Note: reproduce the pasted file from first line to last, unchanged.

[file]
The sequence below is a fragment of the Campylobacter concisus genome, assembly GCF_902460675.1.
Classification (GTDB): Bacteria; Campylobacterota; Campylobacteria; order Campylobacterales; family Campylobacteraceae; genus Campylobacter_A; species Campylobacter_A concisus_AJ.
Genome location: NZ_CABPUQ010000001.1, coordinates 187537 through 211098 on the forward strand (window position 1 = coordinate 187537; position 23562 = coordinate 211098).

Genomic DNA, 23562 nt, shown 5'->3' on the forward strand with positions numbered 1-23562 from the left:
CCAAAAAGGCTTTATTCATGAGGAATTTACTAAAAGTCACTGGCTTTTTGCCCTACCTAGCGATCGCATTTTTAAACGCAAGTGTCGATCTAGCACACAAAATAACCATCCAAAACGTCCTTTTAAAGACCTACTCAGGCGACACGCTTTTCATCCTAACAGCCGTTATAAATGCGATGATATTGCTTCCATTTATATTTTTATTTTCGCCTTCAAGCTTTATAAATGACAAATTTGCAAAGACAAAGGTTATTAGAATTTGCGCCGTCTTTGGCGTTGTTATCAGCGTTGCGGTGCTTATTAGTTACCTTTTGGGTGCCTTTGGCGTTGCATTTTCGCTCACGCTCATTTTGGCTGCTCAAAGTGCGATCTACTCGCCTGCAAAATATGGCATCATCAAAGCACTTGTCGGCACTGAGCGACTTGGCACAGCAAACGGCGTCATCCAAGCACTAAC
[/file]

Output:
The sequence below is a fragment of the Campylobacter concisus genome, assembly GCF_902460675.1.
Classification (GTDB): Bacteria; Campylobacterota; Campylobacteria; order Campylobacterales; family Campylobacteraceae; genus Campylobacter_A; species Campylobacter_A concisus_AJ.
Genome location: NZ_CABPUQ010000001.1, coordinates 187537 through 211098 on the forward strand (window position 1 = coordinate 187537; position 23562 = coordinate 211098).

Genomic DNA, 23562 nt, shown 5'->3' on the forward strand with positions numbered 1-23562 from the left:
CCAAAAAGGCTTTATTCATGAGGAATTTACTAAAAGTCACTGGCTTTTTGCCCTACCTAGCGATCGCATTTTTAAACGCAAGTGTCGATCTAGCACACAAAATAACCATCCAAAACGTCCTTTTAAAGACCTACTCAGGCGACACGCTTTTCATCCTAACAGCCGTTATAAATGCGATGATATTGCTTCCATTTATATTTTTATTTTCGCCTTCAAGCTTTATAAATGACAAATTTGCAAAGACAAAGGTTATTAGAATTTGCGCCGTCTTTGGCGTTGTTATCAGCGTTGCGGTGCTTATTAGTTACCTTTTGGGTGCCTTTGGCGTTGCATTTTCGCTCACGCTCATTTTGGCTGCTCAAAGTGCGATCTACTCGCCTGCAAAATATGGCATCATCAAAGCACTTGTCGGCACTGAGCGACTTGGCACAGCAAACGGCGTCATCCAAGCACTAAC